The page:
News flash from Brussels, the nihilism capital of the world! A 24-year-old healthy woman named Laura will soon be euthanased. The reason? Leven, dat is niets voor mij, she says: life, that’s not for me.

And Belgian doctors are happy to accommodate her, even though she is young and even though she is healthy. If she’s not really into life, why not check out the alternative?

A profile in the Belgian newspaper De Morgen tries to explain why Laura has scheduled her death.

She grew up in a dysfunctional household. Her father was drunk and abusive and her mother left him when she was only a year old. From then on she shuttled between her loving grandparents and her mother, who was drunk and slatternly.

By the age of six she was already thinking of suicide. She told the newspaper:

“That thought was very conscious in kindergarten. I was sitting there are the time and I thought,  what am I doing here? Or as I was leaving my grandfather for school I thought, ‘I don’t want to be walking here; I don’t want to live at all.’”

(She’s lucky to be 24 years old. Last year Belgium removed the age limit for euthanasia so that children can ask for it. If it had been legal when she was a toddler, she might not have celebrated her seventh birthday.) 

In high school Laura started to self-mutilate and cut her arms. She clearly had serious psychological problems and has ended up in a mental hospital. But at the same time, she has studied acting and set up a comfortable flat. She had ample opportunity to commit suicide, but she never did.

But after years of fighting depression, she has had enough. She wants to jump ship. A date has been set for a lethal injection in her apartment. She has planned her funeral, written songs and drafted a booklet. She insists that the Greg Caswell song “Comes and Goes (in Waves)” should be played.

Isn’t anyone going to stop Laura?


Three psychiatrists have approved her application for euthanasia. One of them is Lieve Thienpont, a psychiatrist who has just written a book defending euthanasia for people who are suffering psychologically, Libera Me. (The Latin words of the book’s title are taken from a Catholic prayer for the dead.) Laura went to the book launch recently.

The attitude among the Belgian euthanasia fraternity is that life and death are really not such a big deal. In a powerful feature in The New Yorker recently, some of the doctors explained their attitude.  

Dr Wim Distelmans, who both does euthanasia and is the chairman of the Federal Control and Evaluation Commission, which reviews euthanasia paperwork to check that doctors observe regulations, said: “If you ask for euthanasia because you are alone, and you are alone because you don’t have family to take care of you, we cannot create family.”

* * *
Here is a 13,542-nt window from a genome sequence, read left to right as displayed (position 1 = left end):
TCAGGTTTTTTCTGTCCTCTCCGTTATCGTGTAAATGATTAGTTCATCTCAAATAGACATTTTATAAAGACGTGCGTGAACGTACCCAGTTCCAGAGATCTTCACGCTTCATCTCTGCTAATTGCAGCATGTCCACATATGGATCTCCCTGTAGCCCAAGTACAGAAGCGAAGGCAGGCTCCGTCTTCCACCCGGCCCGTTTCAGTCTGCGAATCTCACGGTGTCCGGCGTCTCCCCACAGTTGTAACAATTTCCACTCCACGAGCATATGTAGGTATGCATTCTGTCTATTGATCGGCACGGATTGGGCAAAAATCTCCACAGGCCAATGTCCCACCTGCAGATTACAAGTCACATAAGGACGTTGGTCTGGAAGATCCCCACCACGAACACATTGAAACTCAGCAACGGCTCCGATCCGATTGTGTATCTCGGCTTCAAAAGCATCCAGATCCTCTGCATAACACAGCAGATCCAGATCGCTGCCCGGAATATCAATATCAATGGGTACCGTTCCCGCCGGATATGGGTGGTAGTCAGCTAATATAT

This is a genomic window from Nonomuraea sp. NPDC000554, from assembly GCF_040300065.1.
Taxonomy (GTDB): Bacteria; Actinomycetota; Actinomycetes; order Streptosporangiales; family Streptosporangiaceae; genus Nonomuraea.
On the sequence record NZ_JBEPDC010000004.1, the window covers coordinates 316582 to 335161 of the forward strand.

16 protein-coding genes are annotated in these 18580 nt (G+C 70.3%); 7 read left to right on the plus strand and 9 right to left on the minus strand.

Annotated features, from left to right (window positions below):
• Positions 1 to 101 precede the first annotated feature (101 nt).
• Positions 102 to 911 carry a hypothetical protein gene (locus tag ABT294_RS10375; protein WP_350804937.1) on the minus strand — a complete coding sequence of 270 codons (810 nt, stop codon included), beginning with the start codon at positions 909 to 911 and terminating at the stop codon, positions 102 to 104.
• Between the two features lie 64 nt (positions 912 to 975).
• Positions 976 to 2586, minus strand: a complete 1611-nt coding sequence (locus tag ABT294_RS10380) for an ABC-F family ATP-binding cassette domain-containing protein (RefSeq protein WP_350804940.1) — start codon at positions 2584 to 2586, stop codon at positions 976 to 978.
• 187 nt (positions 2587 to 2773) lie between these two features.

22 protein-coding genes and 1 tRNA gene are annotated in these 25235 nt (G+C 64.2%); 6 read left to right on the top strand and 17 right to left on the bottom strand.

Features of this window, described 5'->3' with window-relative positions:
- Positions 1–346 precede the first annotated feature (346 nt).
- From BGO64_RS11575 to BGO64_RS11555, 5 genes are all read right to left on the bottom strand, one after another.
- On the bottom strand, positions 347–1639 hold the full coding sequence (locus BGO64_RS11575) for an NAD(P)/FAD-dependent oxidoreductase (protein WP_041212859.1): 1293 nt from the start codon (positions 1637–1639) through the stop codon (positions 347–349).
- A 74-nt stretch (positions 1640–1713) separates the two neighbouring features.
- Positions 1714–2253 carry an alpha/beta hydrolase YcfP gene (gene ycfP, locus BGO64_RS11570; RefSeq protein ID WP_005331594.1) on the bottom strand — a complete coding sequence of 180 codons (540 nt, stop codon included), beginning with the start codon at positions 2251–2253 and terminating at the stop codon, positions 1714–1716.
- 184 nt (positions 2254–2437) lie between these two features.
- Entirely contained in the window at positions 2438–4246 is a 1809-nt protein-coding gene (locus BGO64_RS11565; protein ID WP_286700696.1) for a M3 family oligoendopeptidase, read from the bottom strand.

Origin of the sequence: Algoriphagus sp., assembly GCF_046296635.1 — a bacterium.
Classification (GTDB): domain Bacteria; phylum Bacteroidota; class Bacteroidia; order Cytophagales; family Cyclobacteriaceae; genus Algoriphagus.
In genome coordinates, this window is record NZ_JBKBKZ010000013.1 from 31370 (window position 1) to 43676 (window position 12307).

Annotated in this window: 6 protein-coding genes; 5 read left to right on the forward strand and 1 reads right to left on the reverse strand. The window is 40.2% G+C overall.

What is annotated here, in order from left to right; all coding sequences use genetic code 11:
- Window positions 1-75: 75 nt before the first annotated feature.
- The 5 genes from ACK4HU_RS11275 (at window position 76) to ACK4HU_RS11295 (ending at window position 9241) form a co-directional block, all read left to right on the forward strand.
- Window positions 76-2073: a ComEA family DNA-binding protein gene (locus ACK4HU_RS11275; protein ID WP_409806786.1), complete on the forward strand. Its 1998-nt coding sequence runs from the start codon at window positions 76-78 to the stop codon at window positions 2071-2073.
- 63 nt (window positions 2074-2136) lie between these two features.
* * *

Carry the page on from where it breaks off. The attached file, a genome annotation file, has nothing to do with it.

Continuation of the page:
In other words, people who live in a crumbling social network are on their own. Belgian doctors will do their best to kill them, but not to find a solution to their loneliness.

Another doctor, Dirk De Wachter, a professor of psychiatry at the University of Leuven, told The New Yorker about one of his cases:

He recently approved the euthanasia of a twenty-five-year-old woman with borderline personality disorder who did not “suffer from depression in the psychiatric sense of the word,” he said. “It was more existential; it was impossible for her to have a goal in this life.” He said that her parents “came to my office, got on their knees, and begged me, ‘Please, help our daughter to die.’ ”

The law is a teacher. Belgium’s euthanasia law is teaching Belgian parents that death is better than life.

For the euthanasia fraternity, life is no longer a treasure. They have revived the ancient pessimism of the Greek philosopher Epicurus, who is renowned for his maxim: “Death, therefore, the most awful of evils, is nothing to us, seeing that, when we are, death is not come, and, when death is come, we are not.”

Which is precisely what Etienne Vermeersch, the former president of the Belgian Advisory Committee on Bioethics, and reputedly the most influential intellectual in Flanders (the Dutch-speaking region of Belgium), told The New Yorker’s reporter: “How can you be afraid of nothing? Nothing can do you no harm … After death, your relationships are finished. You are in the state you were before conception.”

Laura’s story suggests that this nihilism among Belgian doctors has affected their willingness to go the extra mile for their patients. She told De Morgen:

“At one stage, my crisis was so severe that it was too much even for the staff. Sometimes I was not allowed in the institute for a few weeks just so they could have a breather. I still find that incomprehensible, and I don’t think highly of psychiatry. I had to save myself but this caused a significant breach of trust.” 

Whether this is a sign of incompetence or indifference, it still suggests that Belgium’s psychiatric services are deficient. It’s reminiscent of Belloc’s savage verses:

Physicians of the Utmost Fame    
Were called at once; but when they came    
They answered, as they took their Fees,    
‘There is no Cure for this Disease.

But ultimately the problem is that Belgians have turned the idea of limitless freedom into a national philosophy of nihilism. It is a country where you can define yourself as gay or you can define yourself as straight. You can define yourself as male or you can define yourself as female. And you can define yourself as living or you can define yourself as dead.

Michael Cook is editor of MercatorNet. 

Michael Cook

Michael Cook is the editor of MercatorNet. He lives in Sydney, Australia.